"He's fearless, man," said Aubrey Huff, whose two-run, third-inning homer got the Giants off and rolling on this night. "He came to the yard today, and you could see he was just chilling. Nothing really bothers him. Put on some David Allan Coe on the playlist and let him go to town."
Not that the fellow who did all that was ready to digest the historic nature of his night on that town. But when he was asked afterward if, for now at least, this will go down as the most memorable start of his young life -- more memorable, even, than the North Carolina state high school championship game he has spent so much time reminiscing about lately -- Madison Bumgarner was willing to go so far as to concede: "Yeah, I think it will be."
"It might be the only opportunity I get to pitch in a World Series," he said. "Hopefully, I'll get a lot more. But you never know."
No, you never do know. But if Bumgarner looks around him, it would be tough not to admire the view. He's 21. Tim Lincecum and Matt Cain are 26. Jonathan Sanchez is 27. And none of them can bolt for free agency before 2013 at the earliest.
Those four have started every game for the Giants in this postseason. And it's safe to say that has worked out OK so far. For instance:
• These Giants have now thrown four shutouts in this postseason -- tying them with the 1998 Yankees and the 1905 New York Giants for the most in a single postseason.
• This team also has now spun two shutouts in the first four games of this World Series -- making it the first staff with more than one shutout in the same World Series in nearly a half-century, since the Orioles fired three of them against the Dodgers in 1966.
• Bumgarner's masterpiece represented the fourth time a Giants starter has thrown at least seven shutout innings while allowing no more than four hits in this postseason. (Cain has done it twice, with Lincecum and Bumgarner doing it once apiece.) And no team has ever done that before. The old record was three starts like that -- by the 2001 Diamondbacks of Curt Schilling and Randy Johnson, and the 1999 Yankees (with Orlando Hernandez, David Cone and Roger Clemens doing those honors).
• And, finally, in 14 October starts, this rotation has a combined ERA of 2.44. And we remind you that all four starters have come whooshing straight out of the Giants' farm system. If this team wins the World Series, the Elias Sports Bureau reports that group will form the first homegrown four-man rotation to win it all since the 1983 Orioles (Scott McGregor, Mike Boddicker, Mike Flanagan, Storm Davis).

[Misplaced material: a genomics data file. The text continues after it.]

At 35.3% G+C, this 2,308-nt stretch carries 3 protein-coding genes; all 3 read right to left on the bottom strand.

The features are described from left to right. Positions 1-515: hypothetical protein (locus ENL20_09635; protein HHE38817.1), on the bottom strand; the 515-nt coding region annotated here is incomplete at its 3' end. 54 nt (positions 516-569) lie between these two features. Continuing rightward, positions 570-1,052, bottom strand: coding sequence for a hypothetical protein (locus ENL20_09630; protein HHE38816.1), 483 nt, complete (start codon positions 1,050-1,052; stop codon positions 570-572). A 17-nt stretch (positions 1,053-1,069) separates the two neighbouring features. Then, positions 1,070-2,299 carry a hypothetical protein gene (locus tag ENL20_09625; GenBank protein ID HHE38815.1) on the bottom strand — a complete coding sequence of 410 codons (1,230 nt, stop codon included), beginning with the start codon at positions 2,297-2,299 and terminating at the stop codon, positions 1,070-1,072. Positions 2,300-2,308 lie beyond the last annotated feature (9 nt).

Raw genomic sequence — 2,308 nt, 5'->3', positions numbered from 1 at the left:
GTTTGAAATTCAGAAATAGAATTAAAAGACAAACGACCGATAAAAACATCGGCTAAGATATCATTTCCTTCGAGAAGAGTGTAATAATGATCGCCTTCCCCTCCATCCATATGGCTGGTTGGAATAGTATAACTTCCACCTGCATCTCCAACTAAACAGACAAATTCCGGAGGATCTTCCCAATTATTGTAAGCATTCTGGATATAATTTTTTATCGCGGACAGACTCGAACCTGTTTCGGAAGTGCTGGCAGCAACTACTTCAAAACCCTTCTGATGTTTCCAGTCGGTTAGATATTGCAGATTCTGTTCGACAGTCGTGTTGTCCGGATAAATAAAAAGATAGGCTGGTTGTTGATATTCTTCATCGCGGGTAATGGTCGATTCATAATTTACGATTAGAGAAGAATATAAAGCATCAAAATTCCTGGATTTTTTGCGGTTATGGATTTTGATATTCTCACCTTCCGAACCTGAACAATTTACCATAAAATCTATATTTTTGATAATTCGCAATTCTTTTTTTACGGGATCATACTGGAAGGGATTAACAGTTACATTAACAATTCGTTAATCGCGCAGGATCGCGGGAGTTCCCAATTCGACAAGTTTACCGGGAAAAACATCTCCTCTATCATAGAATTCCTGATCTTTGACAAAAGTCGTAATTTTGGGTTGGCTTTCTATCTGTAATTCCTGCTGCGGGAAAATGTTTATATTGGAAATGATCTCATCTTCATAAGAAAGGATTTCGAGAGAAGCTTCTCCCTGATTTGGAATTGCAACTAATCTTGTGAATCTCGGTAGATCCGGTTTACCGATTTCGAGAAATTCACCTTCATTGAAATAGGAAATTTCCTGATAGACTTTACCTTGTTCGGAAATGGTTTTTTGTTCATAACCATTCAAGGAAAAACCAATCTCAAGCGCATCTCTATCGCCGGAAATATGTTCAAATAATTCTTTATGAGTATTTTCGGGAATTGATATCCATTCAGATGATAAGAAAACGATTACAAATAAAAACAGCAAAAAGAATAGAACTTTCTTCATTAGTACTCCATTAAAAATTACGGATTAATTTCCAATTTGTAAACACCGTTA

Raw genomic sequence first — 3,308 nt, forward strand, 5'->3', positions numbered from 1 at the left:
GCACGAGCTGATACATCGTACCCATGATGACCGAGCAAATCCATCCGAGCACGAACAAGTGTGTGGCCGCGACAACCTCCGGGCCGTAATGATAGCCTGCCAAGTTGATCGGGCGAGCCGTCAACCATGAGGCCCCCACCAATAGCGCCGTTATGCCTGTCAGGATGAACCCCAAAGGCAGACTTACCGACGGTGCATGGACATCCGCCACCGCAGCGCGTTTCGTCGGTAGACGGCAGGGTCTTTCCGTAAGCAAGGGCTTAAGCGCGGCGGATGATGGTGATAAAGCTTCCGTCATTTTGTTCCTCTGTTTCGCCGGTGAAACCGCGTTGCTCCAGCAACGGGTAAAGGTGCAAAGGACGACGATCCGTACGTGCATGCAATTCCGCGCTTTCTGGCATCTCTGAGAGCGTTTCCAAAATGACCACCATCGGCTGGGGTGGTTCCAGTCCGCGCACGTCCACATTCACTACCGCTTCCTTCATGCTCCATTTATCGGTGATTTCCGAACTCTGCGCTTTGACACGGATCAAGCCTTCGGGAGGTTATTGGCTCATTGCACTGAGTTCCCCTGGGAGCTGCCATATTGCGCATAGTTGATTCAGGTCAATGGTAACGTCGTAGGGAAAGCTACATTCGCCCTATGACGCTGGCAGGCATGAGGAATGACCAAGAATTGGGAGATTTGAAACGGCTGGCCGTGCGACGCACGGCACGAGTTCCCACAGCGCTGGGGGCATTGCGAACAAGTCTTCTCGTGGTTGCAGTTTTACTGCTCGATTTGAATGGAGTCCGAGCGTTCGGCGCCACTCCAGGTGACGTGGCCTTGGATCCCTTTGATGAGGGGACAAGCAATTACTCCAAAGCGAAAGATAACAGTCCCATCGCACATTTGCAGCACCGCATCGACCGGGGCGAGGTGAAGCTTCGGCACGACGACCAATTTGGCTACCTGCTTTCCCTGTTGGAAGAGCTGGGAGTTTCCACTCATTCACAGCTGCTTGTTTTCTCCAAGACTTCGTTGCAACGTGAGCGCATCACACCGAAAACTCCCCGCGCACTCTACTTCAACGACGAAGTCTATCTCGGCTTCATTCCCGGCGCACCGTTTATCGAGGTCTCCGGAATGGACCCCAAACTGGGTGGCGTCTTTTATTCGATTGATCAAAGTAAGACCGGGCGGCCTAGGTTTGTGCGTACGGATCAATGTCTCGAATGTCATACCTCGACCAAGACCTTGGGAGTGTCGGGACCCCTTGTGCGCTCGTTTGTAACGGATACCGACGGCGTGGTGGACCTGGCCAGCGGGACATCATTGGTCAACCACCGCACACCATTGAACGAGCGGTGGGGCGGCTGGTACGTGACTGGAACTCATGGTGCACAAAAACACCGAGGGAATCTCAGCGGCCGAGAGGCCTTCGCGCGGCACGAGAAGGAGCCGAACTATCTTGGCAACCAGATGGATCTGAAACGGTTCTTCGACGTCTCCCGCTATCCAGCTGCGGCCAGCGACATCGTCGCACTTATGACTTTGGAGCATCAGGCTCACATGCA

"You know," said Giants infielder Mark DeRosa, "I wasn't in Atlanta in the heyday of [John] Smoltz and [Tom] Glavine and [Greg] Maddux. But I've been fortunate enough to go to the postseason a lot, with some great teams. But I never went with a staff -- a strikeout staff -- like this team has."
And we're glad he brought that up, because now that this team has pulled to within one win of ending the third-longest title drought in baseball (behind only the Cubs and Indians), we're still not sure the masses have quite comprehended what they're watching.
We've been looking at the Giants all postseason and wondering how they got here. We chuckle at their wacky cast of characters. We scratch our heads at their ever-changing lineup cards. We wrack our brains trying to figure out whether this would be the motliest group of position players to win a World Series since, well, whom? The '88 Dodgers? The '69 Mets?
But by doing that, we kind of forgot something important:
This team wasn't constructed around those position players. It's never been about those position players. To look at this team and fixate on its lineup is kind of like looking at the Taj Mahal and getting hung up on the landscaping.